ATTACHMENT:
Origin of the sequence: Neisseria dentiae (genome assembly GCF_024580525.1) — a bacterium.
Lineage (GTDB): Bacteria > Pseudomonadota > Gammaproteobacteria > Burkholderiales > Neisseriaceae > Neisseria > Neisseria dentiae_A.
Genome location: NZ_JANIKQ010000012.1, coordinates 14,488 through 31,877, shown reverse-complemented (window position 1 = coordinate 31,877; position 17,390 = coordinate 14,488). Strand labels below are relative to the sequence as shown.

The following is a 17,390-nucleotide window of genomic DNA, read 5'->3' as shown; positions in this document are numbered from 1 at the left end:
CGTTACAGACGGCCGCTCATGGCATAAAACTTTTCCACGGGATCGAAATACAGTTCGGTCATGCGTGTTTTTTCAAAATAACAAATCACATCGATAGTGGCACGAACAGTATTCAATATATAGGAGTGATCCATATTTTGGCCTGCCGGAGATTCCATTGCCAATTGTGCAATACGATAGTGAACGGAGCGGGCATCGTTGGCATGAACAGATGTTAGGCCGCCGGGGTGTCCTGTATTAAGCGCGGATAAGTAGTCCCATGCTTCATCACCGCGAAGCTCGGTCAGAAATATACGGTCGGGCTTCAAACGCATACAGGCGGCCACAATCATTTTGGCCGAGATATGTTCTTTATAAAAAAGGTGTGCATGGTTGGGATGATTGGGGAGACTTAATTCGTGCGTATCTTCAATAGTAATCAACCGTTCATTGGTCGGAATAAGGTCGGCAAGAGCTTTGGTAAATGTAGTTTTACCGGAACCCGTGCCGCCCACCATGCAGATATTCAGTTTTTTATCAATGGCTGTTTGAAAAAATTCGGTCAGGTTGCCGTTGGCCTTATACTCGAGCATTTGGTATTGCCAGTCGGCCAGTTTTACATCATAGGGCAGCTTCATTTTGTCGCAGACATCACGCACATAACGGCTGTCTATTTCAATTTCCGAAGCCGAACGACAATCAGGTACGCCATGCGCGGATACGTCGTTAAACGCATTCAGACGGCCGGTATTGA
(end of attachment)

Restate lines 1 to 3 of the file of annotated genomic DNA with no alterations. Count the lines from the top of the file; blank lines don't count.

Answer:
Origin of the sequence: Neisseria dentiae (genome assembly GCF_024580525.1) — a bacterium.
Lineage (GTDB): Bacteria > Pseudomonadota > Gammaproteobacteria > Burkholderiales > Neisseriaceae > Neisseria > Neisseria dentiae_A.
Genome location: NZ_JANIKQ010000012.1, coordinates 14,488 through 31,877, shown reverse-complemented (window position 1 = coordinate 31,877; position 17,390 = coordinate 14,488). Strand labels below are relative to the sequence as shown.